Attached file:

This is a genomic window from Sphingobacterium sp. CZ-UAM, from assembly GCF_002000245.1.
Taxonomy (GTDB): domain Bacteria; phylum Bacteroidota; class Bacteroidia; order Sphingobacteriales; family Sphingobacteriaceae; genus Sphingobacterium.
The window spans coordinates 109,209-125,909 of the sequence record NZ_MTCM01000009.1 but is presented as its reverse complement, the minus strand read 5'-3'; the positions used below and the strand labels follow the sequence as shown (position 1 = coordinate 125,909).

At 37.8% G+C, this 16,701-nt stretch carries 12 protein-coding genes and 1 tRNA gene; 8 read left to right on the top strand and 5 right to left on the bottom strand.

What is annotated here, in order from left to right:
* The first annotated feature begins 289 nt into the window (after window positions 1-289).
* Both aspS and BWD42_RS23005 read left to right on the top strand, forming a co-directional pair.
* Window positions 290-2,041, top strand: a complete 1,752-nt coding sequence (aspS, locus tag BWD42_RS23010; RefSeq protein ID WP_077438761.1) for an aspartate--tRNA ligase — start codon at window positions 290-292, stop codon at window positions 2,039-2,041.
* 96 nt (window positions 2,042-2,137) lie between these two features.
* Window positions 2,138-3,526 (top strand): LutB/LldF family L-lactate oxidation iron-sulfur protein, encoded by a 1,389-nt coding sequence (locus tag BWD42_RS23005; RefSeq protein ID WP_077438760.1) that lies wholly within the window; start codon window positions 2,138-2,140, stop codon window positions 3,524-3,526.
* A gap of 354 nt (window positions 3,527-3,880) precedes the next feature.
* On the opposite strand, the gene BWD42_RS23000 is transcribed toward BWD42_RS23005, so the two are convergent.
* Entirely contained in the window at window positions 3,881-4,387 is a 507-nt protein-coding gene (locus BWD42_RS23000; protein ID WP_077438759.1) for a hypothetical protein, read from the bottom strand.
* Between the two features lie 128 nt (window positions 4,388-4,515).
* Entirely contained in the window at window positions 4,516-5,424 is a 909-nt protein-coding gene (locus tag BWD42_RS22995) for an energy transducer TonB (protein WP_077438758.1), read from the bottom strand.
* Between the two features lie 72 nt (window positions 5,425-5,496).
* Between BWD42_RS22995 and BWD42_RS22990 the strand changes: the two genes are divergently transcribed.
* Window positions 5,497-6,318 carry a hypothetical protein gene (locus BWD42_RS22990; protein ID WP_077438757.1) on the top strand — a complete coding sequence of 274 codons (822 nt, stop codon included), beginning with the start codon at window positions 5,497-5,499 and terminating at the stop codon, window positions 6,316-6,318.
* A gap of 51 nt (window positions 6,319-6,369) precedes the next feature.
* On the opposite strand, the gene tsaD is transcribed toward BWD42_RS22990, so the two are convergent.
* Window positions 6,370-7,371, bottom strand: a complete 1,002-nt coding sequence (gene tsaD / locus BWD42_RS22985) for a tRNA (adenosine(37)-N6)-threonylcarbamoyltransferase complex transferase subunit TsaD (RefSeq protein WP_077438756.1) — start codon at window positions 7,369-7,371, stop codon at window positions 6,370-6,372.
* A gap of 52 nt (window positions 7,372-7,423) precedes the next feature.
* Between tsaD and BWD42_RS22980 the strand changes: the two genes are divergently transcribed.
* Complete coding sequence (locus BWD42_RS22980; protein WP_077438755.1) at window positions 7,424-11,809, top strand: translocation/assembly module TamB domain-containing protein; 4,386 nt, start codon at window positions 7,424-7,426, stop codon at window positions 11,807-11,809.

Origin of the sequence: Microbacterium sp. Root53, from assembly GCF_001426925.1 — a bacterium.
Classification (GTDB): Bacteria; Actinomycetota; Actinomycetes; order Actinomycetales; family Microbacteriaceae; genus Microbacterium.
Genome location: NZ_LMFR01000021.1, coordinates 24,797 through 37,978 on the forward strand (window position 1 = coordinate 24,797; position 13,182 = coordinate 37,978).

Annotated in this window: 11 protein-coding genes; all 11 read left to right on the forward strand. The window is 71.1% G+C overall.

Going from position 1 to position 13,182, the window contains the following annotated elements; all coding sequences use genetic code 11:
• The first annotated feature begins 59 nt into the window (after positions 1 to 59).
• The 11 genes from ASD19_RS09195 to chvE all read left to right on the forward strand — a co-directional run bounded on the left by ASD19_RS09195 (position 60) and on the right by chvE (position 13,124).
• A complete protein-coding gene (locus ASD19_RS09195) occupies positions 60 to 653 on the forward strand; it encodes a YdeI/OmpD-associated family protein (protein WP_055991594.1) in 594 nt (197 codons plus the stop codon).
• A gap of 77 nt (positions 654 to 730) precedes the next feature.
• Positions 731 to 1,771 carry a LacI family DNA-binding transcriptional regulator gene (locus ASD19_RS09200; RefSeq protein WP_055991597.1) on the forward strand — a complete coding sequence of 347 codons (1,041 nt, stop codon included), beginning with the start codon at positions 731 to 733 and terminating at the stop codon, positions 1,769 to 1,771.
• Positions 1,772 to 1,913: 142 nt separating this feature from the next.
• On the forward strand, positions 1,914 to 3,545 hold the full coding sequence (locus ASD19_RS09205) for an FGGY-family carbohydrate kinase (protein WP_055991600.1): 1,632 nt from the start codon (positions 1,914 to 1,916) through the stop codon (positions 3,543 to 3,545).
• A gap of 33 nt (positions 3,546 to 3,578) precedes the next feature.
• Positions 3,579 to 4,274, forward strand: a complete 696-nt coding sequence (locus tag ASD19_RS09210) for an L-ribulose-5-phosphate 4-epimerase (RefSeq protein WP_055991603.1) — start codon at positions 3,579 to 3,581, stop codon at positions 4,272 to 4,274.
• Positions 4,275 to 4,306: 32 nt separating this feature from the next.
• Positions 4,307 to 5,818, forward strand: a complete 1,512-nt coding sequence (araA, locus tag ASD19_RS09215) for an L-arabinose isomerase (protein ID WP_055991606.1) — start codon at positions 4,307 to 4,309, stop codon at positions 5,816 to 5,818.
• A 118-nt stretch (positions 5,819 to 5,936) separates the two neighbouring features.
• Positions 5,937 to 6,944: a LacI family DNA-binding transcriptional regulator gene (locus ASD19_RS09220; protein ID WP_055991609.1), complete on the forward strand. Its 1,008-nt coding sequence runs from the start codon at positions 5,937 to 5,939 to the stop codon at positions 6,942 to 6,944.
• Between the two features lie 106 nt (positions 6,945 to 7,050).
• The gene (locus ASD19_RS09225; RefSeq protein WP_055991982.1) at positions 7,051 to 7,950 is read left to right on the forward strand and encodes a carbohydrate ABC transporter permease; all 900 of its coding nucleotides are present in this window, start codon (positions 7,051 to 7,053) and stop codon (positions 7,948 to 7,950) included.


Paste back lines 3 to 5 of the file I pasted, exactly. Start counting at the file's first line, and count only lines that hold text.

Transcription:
The window spans coordinates 109,209-125,909 of the sequence record NZ_MTCM01000009.1 but is presented as its reverse complement, the minus strand read 5'-3'; the positions used below and the strand labels follow the sequence as shown (position 1 = coordinate 125,909).

At 37.8% G+C, this 16,701-nt stretch carries 12 protein-coding genes and 1 tRNA gene; 8 read left to right on the top strand and 5 right to left on the bottom strand.

What is annotated here, in order from left to right: